By Ronald Musoke
Continued foot-dragging by the world’s governments to reach a new and concrete Climate Change deal is not only setting the entire world on course to a warmer world but the consequences will be calamitous says a new World Bank report.
The report, “Turn Down the Heat: Why a 4°C World Must be Avoided,” released Nov 19 delivers a clear-eyed assessment that continued inaction by the world’s governments is putting the planet on a path that will see the world become four degrees warmer.
The report says a world warmer by 4°C will be devastating with coastal cities getting inundated by the rise in sea level, increasing risks for food production potentially leading to higher malnutrition rates while many dry regions will become dryer. The report also notes that wet regions will get wetter; and many regions will face unprecedented heat waves, especially the tropics.
The World Bank President Jim Yong Kim said he hopes the new report “shocks us into action.”
“Even for those of us already committed to fighting climate change, I hope it causes us to work with much more urgency.”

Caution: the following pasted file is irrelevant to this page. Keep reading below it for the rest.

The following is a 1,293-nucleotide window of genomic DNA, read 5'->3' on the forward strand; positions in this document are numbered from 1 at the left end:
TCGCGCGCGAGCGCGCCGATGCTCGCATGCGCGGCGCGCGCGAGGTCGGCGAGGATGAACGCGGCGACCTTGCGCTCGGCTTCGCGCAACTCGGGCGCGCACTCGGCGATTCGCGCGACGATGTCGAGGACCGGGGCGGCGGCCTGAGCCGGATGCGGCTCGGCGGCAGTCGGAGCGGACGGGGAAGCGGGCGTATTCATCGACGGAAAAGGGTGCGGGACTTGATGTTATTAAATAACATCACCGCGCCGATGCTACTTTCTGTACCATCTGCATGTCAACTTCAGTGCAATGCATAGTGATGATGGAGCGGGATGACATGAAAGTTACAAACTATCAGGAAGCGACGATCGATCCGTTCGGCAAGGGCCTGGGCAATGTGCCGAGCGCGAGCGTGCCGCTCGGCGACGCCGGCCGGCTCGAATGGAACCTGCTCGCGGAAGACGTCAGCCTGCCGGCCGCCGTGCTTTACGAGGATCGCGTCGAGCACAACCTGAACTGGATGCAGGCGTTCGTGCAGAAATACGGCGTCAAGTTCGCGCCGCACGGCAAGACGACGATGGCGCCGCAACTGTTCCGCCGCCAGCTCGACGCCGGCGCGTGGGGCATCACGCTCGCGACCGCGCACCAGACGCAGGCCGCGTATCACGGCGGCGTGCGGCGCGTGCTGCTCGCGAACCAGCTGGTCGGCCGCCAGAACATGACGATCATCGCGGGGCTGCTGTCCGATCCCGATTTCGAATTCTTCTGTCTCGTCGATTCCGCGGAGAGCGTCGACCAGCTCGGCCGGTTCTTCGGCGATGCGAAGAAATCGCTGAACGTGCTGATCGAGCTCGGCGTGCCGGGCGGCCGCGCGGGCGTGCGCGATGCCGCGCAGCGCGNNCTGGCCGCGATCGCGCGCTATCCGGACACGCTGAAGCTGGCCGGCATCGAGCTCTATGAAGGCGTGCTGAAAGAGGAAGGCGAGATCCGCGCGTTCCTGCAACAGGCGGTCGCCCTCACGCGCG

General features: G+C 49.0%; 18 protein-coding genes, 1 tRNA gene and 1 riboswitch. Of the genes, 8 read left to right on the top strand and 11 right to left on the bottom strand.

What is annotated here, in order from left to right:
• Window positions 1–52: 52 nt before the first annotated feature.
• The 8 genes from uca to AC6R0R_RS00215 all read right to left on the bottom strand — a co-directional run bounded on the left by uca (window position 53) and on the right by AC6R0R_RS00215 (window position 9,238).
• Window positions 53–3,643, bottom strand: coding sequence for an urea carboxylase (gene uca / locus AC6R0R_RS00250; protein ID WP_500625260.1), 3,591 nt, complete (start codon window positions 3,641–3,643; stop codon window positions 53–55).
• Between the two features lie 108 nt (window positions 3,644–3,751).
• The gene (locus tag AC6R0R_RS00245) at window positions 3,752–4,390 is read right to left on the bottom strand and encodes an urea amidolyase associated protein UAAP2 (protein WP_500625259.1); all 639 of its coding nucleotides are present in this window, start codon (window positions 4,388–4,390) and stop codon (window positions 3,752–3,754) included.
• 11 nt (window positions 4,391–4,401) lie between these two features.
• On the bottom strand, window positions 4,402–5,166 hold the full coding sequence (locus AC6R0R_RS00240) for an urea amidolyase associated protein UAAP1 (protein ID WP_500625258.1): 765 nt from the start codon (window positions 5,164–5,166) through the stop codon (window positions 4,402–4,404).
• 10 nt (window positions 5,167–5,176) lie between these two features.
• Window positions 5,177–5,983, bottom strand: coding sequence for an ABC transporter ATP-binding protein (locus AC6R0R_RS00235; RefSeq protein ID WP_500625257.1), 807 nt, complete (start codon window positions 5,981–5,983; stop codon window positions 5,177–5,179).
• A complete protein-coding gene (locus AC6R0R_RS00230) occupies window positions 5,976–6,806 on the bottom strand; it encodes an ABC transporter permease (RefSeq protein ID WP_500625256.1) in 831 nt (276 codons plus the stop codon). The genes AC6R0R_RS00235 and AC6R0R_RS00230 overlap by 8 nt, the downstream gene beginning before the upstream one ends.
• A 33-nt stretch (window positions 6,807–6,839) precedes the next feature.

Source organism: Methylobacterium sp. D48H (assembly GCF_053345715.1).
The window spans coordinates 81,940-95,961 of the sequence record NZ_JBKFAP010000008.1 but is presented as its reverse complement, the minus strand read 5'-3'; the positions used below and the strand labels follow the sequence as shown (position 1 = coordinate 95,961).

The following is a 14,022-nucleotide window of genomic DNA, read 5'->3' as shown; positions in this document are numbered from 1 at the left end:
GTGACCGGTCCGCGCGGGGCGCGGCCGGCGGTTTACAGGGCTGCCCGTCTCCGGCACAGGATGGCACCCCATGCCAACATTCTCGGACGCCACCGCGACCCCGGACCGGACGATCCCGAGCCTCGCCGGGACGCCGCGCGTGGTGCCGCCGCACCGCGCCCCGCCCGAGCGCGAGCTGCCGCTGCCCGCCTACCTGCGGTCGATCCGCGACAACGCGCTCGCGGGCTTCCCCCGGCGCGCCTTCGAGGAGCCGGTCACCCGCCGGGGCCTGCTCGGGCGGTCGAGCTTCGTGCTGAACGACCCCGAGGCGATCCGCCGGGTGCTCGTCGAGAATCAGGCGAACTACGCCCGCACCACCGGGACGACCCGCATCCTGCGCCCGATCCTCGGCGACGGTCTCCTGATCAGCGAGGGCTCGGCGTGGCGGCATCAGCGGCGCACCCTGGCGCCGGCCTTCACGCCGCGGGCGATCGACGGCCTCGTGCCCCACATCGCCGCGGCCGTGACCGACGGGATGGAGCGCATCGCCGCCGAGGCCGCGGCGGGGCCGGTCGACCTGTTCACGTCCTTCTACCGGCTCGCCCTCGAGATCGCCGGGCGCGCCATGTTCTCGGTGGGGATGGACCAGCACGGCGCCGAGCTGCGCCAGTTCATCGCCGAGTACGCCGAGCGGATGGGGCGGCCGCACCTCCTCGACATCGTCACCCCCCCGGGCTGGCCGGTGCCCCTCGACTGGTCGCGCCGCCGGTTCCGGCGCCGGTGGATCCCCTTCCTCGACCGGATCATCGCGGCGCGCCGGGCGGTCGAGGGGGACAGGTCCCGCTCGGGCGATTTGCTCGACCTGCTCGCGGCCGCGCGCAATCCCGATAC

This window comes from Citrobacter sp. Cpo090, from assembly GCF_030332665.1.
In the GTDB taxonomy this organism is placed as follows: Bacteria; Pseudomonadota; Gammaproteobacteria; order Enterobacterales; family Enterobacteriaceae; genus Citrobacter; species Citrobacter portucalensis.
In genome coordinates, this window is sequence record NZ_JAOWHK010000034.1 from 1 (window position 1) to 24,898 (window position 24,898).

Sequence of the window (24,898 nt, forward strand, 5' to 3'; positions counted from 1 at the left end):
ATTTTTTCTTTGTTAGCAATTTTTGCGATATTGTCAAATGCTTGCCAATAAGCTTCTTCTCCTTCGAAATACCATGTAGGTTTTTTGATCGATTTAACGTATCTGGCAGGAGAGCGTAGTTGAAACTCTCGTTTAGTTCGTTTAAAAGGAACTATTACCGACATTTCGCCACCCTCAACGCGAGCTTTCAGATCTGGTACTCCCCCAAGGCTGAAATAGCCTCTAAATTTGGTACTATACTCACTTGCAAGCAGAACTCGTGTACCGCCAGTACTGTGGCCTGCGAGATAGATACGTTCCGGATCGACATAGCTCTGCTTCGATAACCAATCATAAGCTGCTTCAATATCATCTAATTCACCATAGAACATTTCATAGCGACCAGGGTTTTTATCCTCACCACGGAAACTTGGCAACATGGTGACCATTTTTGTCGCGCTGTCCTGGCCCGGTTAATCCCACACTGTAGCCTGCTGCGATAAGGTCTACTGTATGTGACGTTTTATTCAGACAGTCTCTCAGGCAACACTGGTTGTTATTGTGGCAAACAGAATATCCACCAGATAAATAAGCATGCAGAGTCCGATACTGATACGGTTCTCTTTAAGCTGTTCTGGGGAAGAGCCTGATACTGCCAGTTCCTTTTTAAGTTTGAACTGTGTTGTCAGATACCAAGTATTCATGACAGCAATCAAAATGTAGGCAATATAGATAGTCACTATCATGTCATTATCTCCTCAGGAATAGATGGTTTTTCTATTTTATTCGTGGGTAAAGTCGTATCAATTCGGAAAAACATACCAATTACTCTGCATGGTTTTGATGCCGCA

But Carroll Muffett, the president of the Center for International Environmental Law, a Washington-based international environmental NGO that provides legal counsel and advocacy in the areas of human rights and the environment, climate change, law and communities, chemicals, trade and the environment, international environmental governance, and biodiversity noted that the report
underscores the urgency of immediate action to reverse the growth in global greenhouse gas emissions if humankind is to have any hope of avoiding the most devastating impacts of climate change.
“The Bank’s report throws a stark light on the catastrophic trajectory we’re currently on, and serves as yet another in a long line of wake up calls for governments to urgently begin reducing greenhouse emissions. It is a clarion call for an urgent and dramatic paradigm shift in how we produce and use energy,” he said.
However, Muffett turned the heat on the World Bank itself, wondering if the report will shock the Bank itself into action
“Will the Bank hear its own urgent message? Or will it continue investing in fossil fuels in a way that undercuts that sense of urgency and locks more emerging economies into emission-intensive development pathways?”
“The Bank should make those changes now, beginning with a simple, clear and unambiguous commitment to end its own investment in dirty fuels,” he said.